The signing of a $15 billion deal allowing an Egyptian private sector firm to buy natural gas from Israel over the coming decade has sparked widespread controversy on social media despite garnering enthusiastic praise from officials in both countries.
Under the deal — hailed as "historic" by Israeli Prime Minister Benjamin Netanyahu — the Egyptian company Dolphinus Holdings would import around 64 billion cubic meters of gas over a 10-year period (starting at the end of next year) from Israeli drilling company Delek and its US partner Noble Energy, a move that Netanyahu said would strengthen Israel's security, economy and regional relations.
Egyptian President Abdel Fattah al-Sisi has also lauded the deal as "a victory,” saying it would "help transform Egypt into a regional energy hub."
"We have scored a goal," Sisi told Egyptians in televised comments on Feb. 21. He was keen to indicate, however, that "the government was not directly involved in the gas import agreement.”
Sisi's enthusiasm has failed to rub off on a skeptical Egyptian public, as many Egyptians reacted to the news with shock and outrage. Activists took to social media to question the motives behind the agreement, asking why there was a need to import gas when the country had only a few weeks earlier inaugurated the gigantic Zohr offshore gas field. Petroleum Minister Tariq al-Mulla had recently pledged that the field, off Egypt's northern coast, would help the country achieve “self-sufficiency in natural gas, ease the burden on the state budget and cut the imports bill."
"I am deeply saddened to hear about the gas import deal from Israel. Aren't our people entitled to an explanation of why such a deal was concluded at a time when the official reports themselves indicate that Egypt is about to become self-sufficient in gas? Stop disrespecting the minds of Egyptians," tweeted Hassan Nafaa, a professor of economics and political science at Cairo University.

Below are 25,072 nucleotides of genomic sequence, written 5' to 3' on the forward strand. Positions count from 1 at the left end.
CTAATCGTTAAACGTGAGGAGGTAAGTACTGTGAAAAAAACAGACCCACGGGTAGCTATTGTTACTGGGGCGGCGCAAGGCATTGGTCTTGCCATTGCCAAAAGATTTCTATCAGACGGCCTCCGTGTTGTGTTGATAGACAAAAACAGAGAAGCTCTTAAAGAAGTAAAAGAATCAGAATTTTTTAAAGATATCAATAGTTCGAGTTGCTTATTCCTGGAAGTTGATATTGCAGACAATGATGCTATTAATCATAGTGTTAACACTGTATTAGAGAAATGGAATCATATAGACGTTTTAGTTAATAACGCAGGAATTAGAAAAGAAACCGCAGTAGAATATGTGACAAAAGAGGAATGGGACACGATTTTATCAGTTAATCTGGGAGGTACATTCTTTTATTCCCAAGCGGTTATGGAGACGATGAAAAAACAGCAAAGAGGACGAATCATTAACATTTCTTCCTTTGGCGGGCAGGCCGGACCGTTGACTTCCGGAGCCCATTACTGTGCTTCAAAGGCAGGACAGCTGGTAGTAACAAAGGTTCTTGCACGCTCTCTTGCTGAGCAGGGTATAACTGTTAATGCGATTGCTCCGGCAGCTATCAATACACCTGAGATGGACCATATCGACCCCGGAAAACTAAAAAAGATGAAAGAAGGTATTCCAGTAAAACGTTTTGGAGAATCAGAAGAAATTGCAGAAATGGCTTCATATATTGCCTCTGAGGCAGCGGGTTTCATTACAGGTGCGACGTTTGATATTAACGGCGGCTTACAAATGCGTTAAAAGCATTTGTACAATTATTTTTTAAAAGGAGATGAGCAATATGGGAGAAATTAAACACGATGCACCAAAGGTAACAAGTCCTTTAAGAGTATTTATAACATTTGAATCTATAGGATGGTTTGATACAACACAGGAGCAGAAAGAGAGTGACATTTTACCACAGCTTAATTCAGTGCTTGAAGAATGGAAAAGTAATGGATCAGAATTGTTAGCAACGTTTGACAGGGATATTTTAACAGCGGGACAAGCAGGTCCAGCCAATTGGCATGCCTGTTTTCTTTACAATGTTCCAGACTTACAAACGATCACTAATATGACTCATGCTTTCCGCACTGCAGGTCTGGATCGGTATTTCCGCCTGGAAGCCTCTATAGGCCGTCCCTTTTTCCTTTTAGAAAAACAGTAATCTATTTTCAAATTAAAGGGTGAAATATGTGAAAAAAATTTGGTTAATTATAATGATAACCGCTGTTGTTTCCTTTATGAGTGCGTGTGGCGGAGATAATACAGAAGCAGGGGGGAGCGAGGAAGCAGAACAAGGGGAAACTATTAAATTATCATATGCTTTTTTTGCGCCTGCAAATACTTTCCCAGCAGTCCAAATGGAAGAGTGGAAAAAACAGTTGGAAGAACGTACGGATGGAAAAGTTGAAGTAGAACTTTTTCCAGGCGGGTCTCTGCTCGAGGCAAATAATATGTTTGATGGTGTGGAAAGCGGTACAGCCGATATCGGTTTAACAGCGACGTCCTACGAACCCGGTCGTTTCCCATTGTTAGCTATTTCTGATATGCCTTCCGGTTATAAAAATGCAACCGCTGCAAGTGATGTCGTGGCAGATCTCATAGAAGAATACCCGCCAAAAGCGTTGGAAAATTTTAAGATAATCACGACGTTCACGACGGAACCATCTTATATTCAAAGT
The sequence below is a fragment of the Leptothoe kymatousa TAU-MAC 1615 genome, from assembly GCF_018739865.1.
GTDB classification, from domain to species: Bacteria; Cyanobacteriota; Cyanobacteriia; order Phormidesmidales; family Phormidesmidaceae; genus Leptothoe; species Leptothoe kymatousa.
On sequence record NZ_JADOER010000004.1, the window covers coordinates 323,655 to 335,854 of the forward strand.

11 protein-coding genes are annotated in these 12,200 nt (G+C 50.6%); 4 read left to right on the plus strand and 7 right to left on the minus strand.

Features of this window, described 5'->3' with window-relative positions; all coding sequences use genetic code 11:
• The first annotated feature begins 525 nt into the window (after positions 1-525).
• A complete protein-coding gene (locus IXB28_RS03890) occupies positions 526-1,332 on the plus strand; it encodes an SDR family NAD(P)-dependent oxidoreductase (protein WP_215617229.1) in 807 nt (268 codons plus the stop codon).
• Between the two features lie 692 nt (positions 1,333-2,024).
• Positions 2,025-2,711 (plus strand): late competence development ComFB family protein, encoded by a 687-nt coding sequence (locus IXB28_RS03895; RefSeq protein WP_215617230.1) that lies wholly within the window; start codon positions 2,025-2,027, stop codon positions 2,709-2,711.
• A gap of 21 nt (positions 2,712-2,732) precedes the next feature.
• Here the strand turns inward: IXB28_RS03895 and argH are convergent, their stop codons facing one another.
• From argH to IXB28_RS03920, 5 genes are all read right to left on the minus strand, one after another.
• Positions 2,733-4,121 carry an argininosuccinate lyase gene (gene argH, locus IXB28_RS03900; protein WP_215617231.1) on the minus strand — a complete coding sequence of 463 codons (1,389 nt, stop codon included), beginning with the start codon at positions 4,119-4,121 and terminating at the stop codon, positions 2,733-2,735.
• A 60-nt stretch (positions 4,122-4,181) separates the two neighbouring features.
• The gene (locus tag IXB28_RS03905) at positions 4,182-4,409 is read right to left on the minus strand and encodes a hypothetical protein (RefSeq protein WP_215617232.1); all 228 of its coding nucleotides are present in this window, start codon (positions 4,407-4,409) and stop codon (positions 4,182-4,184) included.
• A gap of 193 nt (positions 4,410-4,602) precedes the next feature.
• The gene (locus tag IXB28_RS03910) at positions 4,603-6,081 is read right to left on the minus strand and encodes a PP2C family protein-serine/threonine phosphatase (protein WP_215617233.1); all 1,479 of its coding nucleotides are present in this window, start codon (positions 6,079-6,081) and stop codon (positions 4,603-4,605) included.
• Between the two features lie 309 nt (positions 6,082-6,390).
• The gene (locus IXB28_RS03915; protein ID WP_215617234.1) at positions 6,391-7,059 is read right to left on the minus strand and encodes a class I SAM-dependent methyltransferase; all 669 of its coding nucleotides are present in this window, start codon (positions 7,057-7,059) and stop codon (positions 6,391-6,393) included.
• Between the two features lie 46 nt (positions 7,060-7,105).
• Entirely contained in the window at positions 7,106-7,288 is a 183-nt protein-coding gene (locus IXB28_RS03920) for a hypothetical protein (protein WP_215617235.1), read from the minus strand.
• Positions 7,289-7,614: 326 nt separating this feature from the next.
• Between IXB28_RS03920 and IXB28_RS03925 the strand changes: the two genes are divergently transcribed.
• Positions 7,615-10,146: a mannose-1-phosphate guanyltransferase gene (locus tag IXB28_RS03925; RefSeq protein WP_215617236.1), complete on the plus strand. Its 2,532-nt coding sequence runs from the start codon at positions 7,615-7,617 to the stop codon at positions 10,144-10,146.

The mammoth Zohr field, discovered by the Italian oil and gas multinational company Eni in August 2015, holds the largest reserves in the Mediterranean Sea, containing an estimated 30 trillion cubic feet of gas. Production at the field started in mid-December with an initial 350 million cubic feet of gas being pumped daily to a Port Said facility since. Mulla said that by June, production would increase by 1 million cubic feet, reaching full capacity of 2.7 billion cubic feet a day by the end of next year.
Energy analysts expect production from the Zohr field to meet the bulk of local demand and restore Egypt as a gas supplier for the East Mediterranean region. They say the significant gas find signals a reversal of a trend started after the 2011 uprising, when Egypt had shifted from net exporter to net importer after multiple militant attacks had sabotaged the country's main pipeline in the Sinai Peninsula, disrupting gas shipments to Jordan and Israel.
News of the multibillion-dollar gas import deal has dampened Egyptians' high ambitions. Disappointment and bewilderment have now replaced the optimism spurred by the opening of Zohr.
"Just three weeks ago, we were celebrating the opening of the Zohr gas field and had rejoiced at the prospect of achieving energy self-sufficiency — and now this, " Mohamed Badrawy, the head of the parliamentary bloc of the Egyptian National Movement, said in a telephone interview broadcast on the privately owned CBC Channel on Feb. 19.
He expressed indignation that under a new law allowing private companies to import gas, the first deal would, in fact, be sealed with Israel, long considered by Egyptians to be "an enemy state.”
"Do we even know who our friends and who our enemies are anymore? At a time when Egyptians are struggling because of the ailing economy and the country is facing a foreign currency shortage, is it acceptable for Egypt to pay $15 billion to Israel?" he retorted.